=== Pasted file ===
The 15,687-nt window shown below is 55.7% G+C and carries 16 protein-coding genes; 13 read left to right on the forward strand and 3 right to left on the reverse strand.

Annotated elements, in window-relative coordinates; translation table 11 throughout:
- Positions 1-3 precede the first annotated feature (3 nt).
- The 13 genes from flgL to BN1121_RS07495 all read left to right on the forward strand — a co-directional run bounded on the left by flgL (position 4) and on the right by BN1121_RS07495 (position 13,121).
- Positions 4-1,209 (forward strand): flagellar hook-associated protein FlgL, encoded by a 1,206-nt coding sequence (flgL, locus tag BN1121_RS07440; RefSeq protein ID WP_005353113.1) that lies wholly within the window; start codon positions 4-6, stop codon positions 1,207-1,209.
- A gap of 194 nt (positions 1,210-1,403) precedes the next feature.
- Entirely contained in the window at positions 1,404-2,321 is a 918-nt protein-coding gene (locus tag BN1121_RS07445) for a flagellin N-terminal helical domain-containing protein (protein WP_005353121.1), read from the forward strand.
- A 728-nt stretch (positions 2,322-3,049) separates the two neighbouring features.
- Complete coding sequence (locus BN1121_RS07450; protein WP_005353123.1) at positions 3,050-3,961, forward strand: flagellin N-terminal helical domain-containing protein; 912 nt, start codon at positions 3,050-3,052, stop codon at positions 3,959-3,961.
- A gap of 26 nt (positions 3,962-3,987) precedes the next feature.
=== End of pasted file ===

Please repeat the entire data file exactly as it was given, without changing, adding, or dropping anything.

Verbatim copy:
The 15,687-nt window shown below is 55.7% G+C and carries 16 protein-coding genes; 13 read left to right on the forward strand and 3 right to left on the reverse strand.

Annotated elements, in window-relative coordinates; translation table 11 throughout:
- Positions 1-3 precede the first annotated feature (3 nt).
- The 13 genes from flgL to BN1121_RS07495 all read left to right on the forward strand — a co-directional run bounded on the left by flgL (position 4) and on the right by BN1121_RS07495 (position 13,121).
- Positions 4-1,209 (forward strand): flagellar hook-associated protein FlgL, encoded by a 1,206-nt coding sequence (flgL, locus tag BN1121_RS07440; RefSeq protein ID WP_005353113.1) that lies wholly within the window; start codon positions 4-6, stop codon positions 1,207-1,209.
- A gap of 194 nt (positions 1,210-1,403) precedes the next feature.
- Entirely contained in the window at positions 1,404-2,321 is a 918-nt protein-coding gene (locus tag BN1121_RS07445) for a flagellin N-terminal helical domain-containing protein (protein WP_005353121.1), read from the forward strand.
- A 728-nt stretch (positions 2,322-3,049) separates the two neighbouring features.
- Complete coding sequence (locus BN1121_RS07450; protein WP_005353123.1) at positions 3,050-3,961, forward strand: flagellin N-terminal helical domain-containing protein; 912 nt, start codon at positions 3,050-3,052, stop codon at positions 3,959-3,961.
- A gap of 26 nt (positions 3,962-3,987) precedes the next feature.